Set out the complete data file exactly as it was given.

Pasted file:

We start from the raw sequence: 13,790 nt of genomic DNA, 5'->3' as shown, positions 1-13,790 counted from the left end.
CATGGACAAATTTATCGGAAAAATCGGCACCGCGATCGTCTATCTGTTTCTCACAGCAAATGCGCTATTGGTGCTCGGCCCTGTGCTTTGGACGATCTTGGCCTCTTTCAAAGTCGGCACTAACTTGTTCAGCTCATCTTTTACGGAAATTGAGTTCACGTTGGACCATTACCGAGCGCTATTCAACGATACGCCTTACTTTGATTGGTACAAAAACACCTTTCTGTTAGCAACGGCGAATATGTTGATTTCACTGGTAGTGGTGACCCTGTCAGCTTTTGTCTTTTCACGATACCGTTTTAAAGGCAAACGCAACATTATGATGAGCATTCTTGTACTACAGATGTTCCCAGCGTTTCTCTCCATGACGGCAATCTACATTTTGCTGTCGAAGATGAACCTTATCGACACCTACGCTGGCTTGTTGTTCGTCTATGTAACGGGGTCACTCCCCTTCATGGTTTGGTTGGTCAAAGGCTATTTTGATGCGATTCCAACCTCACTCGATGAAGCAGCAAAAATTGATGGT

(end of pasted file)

We start from the raw sequence: 13,790 nt of genomic DNA, 5'->3' as shown, positions 1-13,790 counted from the left end.
CATGGACAAATTTATCGGAAAAATCGGCACCGCGATCGTCTATCTGTTTCTCACAGCAAATGCGCTATTGGTGCTCGGCCCTGTGCTTTGGACGATCTTGGCCTCTTTCAAAGTCGGCACTAACTTGTTCAGCTCATCTTTTACGGAAATTGAGTTCACGTTGGACCATTACCGAGCGCTATTCAACGATACGCCTTACTTTGATTGGTACAAAAACACCTTTCTGTTAGCAACGGCGAATATGTTGATTTCACTGGTAGTGGTGACCCTGTCAGCTTTTGTCTTTTCACGATACCGTTTTAAAGGCAAACGCAACATTATGATGAGCATTCTTGTACTACAGATGTTCCCAGCGTTTCTCTCCATGACGGCAATCTACATTTTGCTGTCGAAGATGAACCTTATCGACACCTACGCTGGCTTGTTGTTCGTCTATGTAACGGGGTCACTCCCCTTCATGGTTTGGTTGGTCAAAGGCTATTTTGATGCGATTCCAACCTCACTCGATGAAGCAGCAAAAATTGATGGT